Zillow real estate listings site now compatible with Apple’s Safari browser

“We’ve been working long and hard to get our web application compatible with the Safari browser, so we’re pleased to announce that Safari users can finally use Zillow by downloading the beta of Safari 3.0,; David Golightly, UX Developer reports via Zillow Blog. “Sorry for the delay!”

“A lot of users have asked us why it’s taken us so long. That’s a good question, and I can assure you that it’s not without good reason. Zillow is interested in developing innovative techniques for organizing and presenting a huge volume of information, and in doing, so we’re pushing browsers to their limits. When Zillow was originally launched, back in February 2006, we were using technologies offered by Internet Explorer and Firefox, but Safari had not yet developed those capabilities (specifically, XSLT support in Javascript),” Golightly reports.

“To get Zillow running on Safari on your Mac (and now Windows!) users can upgrade their Safari browser to version 3 (beta), which supports the Zillow site. The official launch of Safari 3.0 should roll out by October, for those of you who are willing to wait,” Golightly reports. “Thanks for your patience!”

Zillow.com is here.

Safari 3.0.2 Public Beta for Mac and Windows download link here.


  1. Is the stupidity running amok on this site today or what? It’s like all the people here that think Zune Tang actually uses windows. His entire persona is meant to point out how Microsoft has repeatedly followed Apple for over 20 years now.

    MDN Word…”will”

    Will you all take a stupid pill and please download Safari 3.0 beta before going to web sites that don’t support prior versions of the browser.

  2. “We’ve been working long and hard to get our web application compatible with Safari…”

    marketing speak for

    “We’ve been sipping lattes and reading the comics waiting for Apple to implement XSTL support. So our app now works in Safari through no work whatsoever on our part.”

  3. “We’ve been working long and hard to get our web application compatible with the Safari browser …”

    What is so difficult to comply to the W3C standard, is it because your website is crippled with IE6 codes?

  4. I call BS on Zillow’s “breakthrough”. For years I’ve been purchasing travel and other services, using web email services, searching for cars to buy, looking at maps, playing games, watching videos, and reading MacDailyNews — all on the then-current version of Safari! Thanks Zillow, I’ve got one more real estate web service out of the many that already exist for Safari 2.0 should I get in the mood for selling my house.

  5. Unfortunately the real estate business is very dependent on micro$oft software. I don’t know how that happened, but most realtors know very little about computers so I guess “experts” set up most of what we use . Most mls’ are windows only. The weird thing is, the public site on the mls I use works with macs with no problem. But not the realtor only part, I have to use the Citrix ICA client to use it on my mac. Very annoying at times. But it getting better slowly.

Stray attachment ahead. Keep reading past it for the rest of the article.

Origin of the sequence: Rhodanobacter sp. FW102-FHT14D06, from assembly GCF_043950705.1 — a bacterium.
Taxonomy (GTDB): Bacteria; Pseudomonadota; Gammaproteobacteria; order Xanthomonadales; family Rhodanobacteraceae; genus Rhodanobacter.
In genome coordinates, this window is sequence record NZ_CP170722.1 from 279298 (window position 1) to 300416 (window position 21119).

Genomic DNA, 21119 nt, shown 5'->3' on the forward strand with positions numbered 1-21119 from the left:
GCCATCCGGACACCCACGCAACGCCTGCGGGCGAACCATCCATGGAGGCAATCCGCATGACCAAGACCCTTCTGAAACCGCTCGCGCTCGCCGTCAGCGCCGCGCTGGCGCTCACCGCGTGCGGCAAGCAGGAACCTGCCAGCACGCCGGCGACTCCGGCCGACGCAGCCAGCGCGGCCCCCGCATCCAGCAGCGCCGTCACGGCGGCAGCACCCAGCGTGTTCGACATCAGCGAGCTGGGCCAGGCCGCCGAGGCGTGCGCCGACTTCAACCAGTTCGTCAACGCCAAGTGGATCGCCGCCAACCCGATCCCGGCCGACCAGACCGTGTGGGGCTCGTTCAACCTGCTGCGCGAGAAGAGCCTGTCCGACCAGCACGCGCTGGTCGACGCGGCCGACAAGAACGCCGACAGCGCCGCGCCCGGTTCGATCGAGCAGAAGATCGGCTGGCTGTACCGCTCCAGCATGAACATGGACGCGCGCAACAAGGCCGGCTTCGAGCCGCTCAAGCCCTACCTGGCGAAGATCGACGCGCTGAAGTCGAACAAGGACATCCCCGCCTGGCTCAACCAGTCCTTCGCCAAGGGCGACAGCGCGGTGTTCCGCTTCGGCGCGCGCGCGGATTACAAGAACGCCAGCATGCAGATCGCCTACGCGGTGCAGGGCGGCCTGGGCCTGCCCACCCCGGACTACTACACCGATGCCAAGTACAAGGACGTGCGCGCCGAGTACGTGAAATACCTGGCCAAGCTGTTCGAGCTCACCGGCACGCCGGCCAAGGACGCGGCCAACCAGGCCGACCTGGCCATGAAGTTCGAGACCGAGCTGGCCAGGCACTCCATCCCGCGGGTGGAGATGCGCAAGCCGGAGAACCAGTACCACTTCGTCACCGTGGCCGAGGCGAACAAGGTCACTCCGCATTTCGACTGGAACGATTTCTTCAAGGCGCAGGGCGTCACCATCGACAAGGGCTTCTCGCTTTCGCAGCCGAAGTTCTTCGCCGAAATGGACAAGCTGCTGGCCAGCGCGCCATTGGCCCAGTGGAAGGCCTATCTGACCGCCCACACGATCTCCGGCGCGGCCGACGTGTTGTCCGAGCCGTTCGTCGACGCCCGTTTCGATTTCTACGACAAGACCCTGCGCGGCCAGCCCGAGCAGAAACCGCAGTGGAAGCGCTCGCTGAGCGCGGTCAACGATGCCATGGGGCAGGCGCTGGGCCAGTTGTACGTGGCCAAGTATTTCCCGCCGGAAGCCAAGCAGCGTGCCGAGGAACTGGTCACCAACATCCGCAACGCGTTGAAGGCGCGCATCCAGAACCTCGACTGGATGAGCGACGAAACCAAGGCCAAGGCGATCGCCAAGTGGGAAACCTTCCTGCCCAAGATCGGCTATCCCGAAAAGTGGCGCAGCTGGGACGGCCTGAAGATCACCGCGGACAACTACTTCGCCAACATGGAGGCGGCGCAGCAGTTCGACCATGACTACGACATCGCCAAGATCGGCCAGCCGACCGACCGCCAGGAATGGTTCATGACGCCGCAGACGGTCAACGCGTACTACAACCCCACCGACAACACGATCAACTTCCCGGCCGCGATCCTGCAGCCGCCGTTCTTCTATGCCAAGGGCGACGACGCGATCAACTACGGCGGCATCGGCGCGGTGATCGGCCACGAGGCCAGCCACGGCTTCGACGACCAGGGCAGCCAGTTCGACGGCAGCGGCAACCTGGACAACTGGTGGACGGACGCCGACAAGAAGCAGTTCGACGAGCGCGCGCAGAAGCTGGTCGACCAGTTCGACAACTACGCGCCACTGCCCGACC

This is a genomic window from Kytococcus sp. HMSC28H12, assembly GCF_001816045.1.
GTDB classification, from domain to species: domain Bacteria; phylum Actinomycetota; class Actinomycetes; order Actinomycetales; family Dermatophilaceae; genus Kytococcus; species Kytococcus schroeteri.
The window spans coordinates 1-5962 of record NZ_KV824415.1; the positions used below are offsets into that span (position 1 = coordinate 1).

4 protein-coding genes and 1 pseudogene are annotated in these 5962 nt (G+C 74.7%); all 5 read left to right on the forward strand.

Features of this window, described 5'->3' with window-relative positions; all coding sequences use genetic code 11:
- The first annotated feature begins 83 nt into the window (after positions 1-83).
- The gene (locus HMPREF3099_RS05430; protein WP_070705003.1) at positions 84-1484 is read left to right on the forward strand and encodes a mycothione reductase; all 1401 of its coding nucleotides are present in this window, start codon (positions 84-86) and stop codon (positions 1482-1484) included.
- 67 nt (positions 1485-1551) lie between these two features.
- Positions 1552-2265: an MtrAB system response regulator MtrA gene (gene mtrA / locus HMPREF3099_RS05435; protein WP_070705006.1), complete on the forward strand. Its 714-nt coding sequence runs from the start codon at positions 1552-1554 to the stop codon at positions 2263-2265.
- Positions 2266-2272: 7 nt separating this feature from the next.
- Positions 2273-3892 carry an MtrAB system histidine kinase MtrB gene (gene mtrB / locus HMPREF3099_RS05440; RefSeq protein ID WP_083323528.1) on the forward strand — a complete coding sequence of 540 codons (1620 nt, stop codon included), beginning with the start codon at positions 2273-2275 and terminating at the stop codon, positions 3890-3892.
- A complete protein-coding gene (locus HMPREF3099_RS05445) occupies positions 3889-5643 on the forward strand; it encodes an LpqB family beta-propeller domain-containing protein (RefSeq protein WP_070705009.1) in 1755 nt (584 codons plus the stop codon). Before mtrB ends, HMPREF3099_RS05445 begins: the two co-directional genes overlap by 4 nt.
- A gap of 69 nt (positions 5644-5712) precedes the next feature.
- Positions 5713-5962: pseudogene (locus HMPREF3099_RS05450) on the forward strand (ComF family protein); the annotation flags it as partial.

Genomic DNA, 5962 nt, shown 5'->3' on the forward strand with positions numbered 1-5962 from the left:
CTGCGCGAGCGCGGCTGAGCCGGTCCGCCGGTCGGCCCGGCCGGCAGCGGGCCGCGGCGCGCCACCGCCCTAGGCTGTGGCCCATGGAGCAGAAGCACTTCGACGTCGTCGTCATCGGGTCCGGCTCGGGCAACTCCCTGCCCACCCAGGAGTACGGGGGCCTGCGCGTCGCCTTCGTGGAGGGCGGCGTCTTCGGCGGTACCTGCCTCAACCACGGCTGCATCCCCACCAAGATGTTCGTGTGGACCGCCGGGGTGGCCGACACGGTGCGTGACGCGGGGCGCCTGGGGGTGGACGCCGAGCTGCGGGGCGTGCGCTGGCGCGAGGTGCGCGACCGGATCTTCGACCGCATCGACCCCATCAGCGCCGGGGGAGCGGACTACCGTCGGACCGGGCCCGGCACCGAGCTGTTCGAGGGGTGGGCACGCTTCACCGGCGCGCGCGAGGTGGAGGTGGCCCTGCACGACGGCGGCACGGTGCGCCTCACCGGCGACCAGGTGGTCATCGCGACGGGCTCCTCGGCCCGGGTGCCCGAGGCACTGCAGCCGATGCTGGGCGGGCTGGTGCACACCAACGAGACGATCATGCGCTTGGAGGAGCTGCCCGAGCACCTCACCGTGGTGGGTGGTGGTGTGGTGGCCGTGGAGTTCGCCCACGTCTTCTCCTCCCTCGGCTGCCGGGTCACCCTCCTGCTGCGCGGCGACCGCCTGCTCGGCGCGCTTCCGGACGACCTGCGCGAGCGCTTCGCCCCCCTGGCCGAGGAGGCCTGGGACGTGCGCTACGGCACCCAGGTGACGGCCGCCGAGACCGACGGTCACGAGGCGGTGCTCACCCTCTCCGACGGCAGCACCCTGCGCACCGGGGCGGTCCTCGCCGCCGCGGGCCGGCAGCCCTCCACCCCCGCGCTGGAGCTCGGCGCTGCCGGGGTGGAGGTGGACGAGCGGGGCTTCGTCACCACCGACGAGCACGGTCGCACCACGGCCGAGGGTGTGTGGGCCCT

6. Does not work for me either and I have Safari 3. (which is great, by the way)

    I was in real estate for 4 years. There are many real estate listing sites out there, so it will be a one at a time process taking years.

    Also, most of the web based sites are intended for consumer use and are different from what the real estate boards use, most of which were created with Microsoft’s “help.”

    The sites used by the real estate boards have all the listing information, and use much more highly developed relational database information which allow for more sophisticated information sorting and reporting than what the public will want to deal with. What they want is where the home is located, the price, the number of bedrooms, square footage, but not much more. In other words, the quick condensed version.

    If you as an agent tell your real estate board that the application that they buy (they never develop their own) does not meet web standards, it will have no effect, because they have invested 25 times too many dollars in the package that they have and would have to have the votes of a majority of hundreds of board members to change.

    I just gave up and ran Virtual PC which did quite well, actually.

    Don’t bother coming back with the crap about how business people are stupid and all that. Some are, but no higher a percentage than the people who post to this board. If Apple had been friendly to business in the early days, it would all be different. Business people are your friends and neighbors, not some odd species who live in a different world from you.

    The last couple of years give me more hope than ever, though, that things could change,

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